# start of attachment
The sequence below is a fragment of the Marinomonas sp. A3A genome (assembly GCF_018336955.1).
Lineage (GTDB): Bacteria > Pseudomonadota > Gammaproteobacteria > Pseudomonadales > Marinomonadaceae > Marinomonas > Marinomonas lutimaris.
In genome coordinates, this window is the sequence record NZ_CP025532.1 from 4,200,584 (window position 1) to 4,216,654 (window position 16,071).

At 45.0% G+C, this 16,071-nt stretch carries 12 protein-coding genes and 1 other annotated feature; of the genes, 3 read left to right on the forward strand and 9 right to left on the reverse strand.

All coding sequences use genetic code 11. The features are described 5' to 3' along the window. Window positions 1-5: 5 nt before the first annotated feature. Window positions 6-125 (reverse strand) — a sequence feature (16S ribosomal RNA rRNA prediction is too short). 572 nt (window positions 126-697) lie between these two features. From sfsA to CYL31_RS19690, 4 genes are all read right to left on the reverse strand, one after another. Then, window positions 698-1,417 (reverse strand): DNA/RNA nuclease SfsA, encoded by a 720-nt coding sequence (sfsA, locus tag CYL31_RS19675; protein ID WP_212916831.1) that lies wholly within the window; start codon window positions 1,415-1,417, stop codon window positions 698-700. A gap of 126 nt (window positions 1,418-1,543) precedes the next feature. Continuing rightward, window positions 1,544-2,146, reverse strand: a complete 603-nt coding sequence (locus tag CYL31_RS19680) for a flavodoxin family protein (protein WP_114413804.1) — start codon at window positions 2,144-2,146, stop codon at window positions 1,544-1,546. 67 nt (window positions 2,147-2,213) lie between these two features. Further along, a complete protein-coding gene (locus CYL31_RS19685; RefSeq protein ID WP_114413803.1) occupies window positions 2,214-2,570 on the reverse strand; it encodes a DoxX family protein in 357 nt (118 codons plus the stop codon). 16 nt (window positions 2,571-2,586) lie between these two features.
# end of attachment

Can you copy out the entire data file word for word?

The sequence below is a fragment of the Marinomonas sp. A3A genome (assembly GCF_018336955.1).
Lineage (GTDB): Bacteria > Pseudomonadota > Gammaproteobacteria > Pseudomonadales > Marinomonadaceae > Marinomonas > Marinomonas lutimaris.
In genome coordinates, this window is the sequence record NZ_CP025532.1 from 4,200,584 (window position 1) to 4,216,654 (window position 16,071).

At 45.0% G+C, this 16,071-nt stretch carries 12 protein-coding genes and 1 other annotated feature; of the genes, 3 read left to right on the forward strand and 9 right to left on the reverse strand.

All coding sequences use genetic code 11. The features are described 5' to 3' along the window. Window positions 1-5: 5 nt before the first annotated feature. Window positions 6-125 (reverse strand) — a sequence feature (16S ribosomal RNA rRNA prediction is too short). 572 nt (window positions 126-697) lie between these two features. From sfsA to CYL31_RS19690, 4 genes are all read right to left on the reverse strand, one after another. Then, window positions 698-1,417 (reverse strand): DNA/RNA nuclease SfsA, encoded by a 720-nt coding sequence (sfsA, locus tag CYL31_RS19675; protein ID WP_212916831.1) that lies wholly within the window; start codon window positions 1,415-1,417, stop codon window positions 698-700. A gap of 126 nt (window positions 1,418-1,543) precedes the next feature. Continuing rightward, window positions 1,544-2,146, reverse strand: a complete 603-nt coding sequence (locus tag CYL31_RS19680) for a flavodoxin family protein (protein WP_114413804.1) — start codon at window positions 2,144-2,146, stop codon at window positions 1,544-1,546. 67 nt (window positions 2,147-2,213) lie between these two features. Further along, a complete protein-coding gene (locus CYL31_RS19685; RefSeq protein ID WP_114413803.1) occupies window positions 2,214-2,570 on the reverse strand; it encodes a DoxX family protein in 357 nt (118 codons plus the stop codon). 16 nt (window positions 2,571-2,586) lie between these two features.